New Briefing paper! Forest Type Conversion

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Read the newest briefing paper on Forest Type Conversion.

This briefing paper was developed based on research by Christopher H. Guiterman, Ellis Q. Margolis, Craig D. Allen, Donald A. Falk, and Thomas W. Swetnam, and was produced by the Forest Stewards Guild.

Forest type conversion is the permanent change of forest communities to another dominant vegetation type, like grassland or shrubfield. In some instances, such transitions have occurred following wildfires in the Southwest. Whether or not these changes represent permanent type conversions remains an open question, but new research… Read More.

To read more briefing papers visit the Fireshed briefing paper webpage here.

Santa Fe National Forest Plans La Cueva Prescribed Burn


Sensitive to smoke?

The Fireshed Coaliton has HEPA filters that can be loaned out for free to residents who are sensitive to smoke. Visit the Hepa Filter Loan page for more information.

SANTA FE, NM – Feb. 12, 2019 – For Immediate Release – Fire managers on the Pecos/Las Vegas Ranger District of the Santa Fe National Forest (SFNF) plan to conduct a prescribed burn in the La Cueva area 7 miles northwest of the village of Pecos if conditions, including fuel moisture levels, air quality and weather, remain favorable.  

Ignitions on the 372-acre La Cueva unit could begin as early as Feb. 14, treating up to 240 acres per day, and will conclude by Feb. 28.  Firefighters will use hand ignitions on piles of slash to reduce the risk of wildfire, provide community protection and improve forest health.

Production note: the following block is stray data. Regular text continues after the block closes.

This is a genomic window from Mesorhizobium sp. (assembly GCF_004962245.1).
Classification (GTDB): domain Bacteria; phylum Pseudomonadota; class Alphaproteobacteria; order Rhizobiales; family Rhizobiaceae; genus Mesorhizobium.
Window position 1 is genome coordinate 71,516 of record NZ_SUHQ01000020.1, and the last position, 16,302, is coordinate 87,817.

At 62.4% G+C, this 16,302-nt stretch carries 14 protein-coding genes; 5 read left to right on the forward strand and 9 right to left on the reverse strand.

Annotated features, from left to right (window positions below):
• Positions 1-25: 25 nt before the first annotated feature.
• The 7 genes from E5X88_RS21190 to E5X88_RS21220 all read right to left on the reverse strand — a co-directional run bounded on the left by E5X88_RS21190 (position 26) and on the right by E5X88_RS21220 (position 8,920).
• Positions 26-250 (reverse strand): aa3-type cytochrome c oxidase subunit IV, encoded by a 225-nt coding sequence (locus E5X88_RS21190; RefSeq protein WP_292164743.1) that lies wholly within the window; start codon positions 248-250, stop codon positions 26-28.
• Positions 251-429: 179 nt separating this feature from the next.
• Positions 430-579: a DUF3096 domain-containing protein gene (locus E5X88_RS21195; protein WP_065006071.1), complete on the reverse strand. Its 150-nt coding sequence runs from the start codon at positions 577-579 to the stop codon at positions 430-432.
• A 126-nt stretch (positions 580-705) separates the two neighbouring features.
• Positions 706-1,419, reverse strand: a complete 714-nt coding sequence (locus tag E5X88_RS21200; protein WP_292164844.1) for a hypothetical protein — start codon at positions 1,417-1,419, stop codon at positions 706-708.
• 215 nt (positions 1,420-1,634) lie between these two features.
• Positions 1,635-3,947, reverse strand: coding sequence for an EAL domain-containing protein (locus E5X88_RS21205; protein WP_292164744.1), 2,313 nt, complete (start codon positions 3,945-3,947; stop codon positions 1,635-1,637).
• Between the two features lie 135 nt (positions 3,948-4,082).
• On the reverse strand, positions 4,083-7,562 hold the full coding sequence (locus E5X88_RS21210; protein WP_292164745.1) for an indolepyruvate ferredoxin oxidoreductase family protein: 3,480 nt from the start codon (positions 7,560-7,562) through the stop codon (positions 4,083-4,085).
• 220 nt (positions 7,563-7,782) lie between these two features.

Prescribed fires are one of the most effective tools available to resource managers for restoring fire-adapted ecosystems like the Santa Fe National Forest. These fires mimic natural fires by reducing forest fuels, recycling nutrients and increasing habitat diversity.  Prescribed fires are managed with firefighter and public safety as the first priority. 

Smoke from the La Cueva prescribed burn will be monitored to ensure that the New Mexico Environment Department’s Air Quality Bureau regulations are met.  Smoke may impact the communities of La Cueva, Glorieta, Canada De Los Alamos, La Joya, Apache Canyon, Pecos/Upper Pecos Canyon, Rowe and Santa Fe.  Smoke may be visible along the I-25 corridor and within the Santa Fe Watershed. 

Smoke-sensitive individuals and people with heart or respiratory problems are encouraged to take precautionary measures.  Information on air quality and protecting your health can be found online at the New Mexico Environment Department’s website at

For additional information, please contact the Pecos/Las Vegas Ranger District offices at 505.425.3534 or 505.757.6121.

Download the PSA.

Goats help to mitigate wildfires

Krys Nystrom, executive director of the Wildfire Network, and Amanita Thorp of Horned Goat Landscaping, are using a unique approach to reduce fuels in the foothills of Albuquerque. We often focus on removing trees to prevent fires, but reducing fine fuels like grasses and shrubs can be just as important, especially if that is the main type of fuel that will carry fire in your neighborhood.

$500 awards available to support Wildfire Community Preparedness Day! Applications due March 1st

Wildfire Community Preparedness Day is an annual campaign that encourages people to come together on a single day to take action to reduce their wildfire risk. On May 4th this year communities and organizations across the county will engage in huge variety of activities from community chipper days to potlucks and discussions about reducing fire risk. For more information, ideas of events, and resources click below:

Wildfire Community Preparedness day page at NFPA .

To support Wildfire Preparedness Day NFPA and State Farm are offering $500 grants to fund wildfire risk reduction activities. Check this link below for information about applying. On the NFPA website there are tips about how to apply and examples of past projects that have succeeded, and feel free


Also check out our Fireshed ambassador page for more information on planning community wildfire action for your community: